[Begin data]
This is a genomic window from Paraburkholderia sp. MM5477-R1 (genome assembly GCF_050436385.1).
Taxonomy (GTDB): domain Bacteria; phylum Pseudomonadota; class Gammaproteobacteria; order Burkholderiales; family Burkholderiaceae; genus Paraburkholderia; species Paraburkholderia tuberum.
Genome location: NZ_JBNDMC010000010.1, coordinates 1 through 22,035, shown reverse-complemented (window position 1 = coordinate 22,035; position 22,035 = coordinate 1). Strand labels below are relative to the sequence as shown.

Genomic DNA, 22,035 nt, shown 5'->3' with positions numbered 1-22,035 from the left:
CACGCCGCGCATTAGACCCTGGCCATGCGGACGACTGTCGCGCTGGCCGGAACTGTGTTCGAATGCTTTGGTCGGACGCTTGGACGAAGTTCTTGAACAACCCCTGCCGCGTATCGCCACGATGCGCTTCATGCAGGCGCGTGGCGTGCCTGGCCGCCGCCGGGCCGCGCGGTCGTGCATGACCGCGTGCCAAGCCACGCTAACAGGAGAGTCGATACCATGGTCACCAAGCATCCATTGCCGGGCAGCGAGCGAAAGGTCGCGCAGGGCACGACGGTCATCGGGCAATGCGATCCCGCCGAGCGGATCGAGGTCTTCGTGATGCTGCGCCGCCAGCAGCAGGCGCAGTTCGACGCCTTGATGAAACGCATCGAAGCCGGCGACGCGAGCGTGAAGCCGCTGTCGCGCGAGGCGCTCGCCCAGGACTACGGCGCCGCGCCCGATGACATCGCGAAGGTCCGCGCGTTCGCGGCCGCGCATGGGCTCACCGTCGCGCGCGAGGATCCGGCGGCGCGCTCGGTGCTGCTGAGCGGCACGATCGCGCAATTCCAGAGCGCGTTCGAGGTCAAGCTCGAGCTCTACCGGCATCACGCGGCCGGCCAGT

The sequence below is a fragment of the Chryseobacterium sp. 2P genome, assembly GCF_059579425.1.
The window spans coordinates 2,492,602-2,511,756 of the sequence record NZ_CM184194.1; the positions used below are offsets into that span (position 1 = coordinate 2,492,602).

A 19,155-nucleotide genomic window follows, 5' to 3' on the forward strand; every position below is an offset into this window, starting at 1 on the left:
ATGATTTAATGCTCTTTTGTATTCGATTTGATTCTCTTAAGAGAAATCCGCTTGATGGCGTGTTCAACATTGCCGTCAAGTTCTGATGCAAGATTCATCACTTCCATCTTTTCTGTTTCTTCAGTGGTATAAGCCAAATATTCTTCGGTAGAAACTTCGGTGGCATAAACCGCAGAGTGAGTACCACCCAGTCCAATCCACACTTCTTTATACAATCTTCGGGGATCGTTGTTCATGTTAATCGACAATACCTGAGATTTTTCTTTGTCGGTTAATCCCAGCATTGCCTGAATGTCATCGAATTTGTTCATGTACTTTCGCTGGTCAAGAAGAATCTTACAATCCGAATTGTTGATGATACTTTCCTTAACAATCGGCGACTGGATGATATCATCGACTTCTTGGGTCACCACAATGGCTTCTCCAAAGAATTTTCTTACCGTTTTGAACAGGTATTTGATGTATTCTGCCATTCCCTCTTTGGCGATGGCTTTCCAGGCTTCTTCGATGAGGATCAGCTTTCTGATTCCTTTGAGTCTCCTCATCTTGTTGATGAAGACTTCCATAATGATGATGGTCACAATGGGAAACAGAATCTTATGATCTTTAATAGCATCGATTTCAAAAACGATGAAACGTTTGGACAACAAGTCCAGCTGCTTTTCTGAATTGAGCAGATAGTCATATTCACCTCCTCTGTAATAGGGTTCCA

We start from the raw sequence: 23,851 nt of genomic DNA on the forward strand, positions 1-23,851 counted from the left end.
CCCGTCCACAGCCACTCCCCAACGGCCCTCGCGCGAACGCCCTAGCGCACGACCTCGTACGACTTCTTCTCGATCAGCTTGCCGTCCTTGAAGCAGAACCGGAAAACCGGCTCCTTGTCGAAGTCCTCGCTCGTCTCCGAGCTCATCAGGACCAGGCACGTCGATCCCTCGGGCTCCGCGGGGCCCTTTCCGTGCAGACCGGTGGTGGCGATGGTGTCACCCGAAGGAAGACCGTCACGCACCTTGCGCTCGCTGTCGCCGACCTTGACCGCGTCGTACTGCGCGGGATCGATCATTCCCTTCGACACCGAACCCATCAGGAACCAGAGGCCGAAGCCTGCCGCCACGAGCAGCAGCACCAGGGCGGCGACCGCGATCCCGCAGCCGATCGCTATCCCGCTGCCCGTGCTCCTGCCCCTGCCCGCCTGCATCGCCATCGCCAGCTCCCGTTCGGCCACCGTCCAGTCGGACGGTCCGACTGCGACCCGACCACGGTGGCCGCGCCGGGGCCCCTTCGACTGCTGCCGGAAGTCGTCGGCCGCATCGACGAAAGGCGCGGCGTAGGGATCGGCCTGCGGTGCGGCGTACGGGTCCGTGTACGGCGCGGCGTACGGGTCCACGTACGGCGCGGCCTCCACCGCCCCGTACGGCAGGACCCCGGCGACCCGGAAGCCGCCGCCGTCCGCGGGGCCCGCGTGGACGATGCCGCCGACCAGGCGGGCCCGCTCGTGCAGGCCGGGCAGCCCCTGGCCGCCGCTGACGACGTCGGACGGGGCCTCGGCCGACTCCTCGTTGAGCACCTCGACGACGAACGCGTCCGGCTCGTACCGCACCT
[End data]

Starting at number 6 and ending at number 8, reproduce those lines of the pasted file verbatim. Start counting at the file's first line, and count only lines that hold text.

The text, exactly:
The sequence below is a fragment of the Chryseobacterium sp. 2P genome, assembly GCF_059579425.1.
The window spans coordinates 2,492,602-2,511,756 of the sequence record NZ_CM184194.1; the positions used below are offsets into that span (position 1 = coordinate 2,492,602).

A 19,155-nucleotide genomic window follows, 5' to 3' on the forward strand; every position below is an offset into this window, starting at 1 on the left: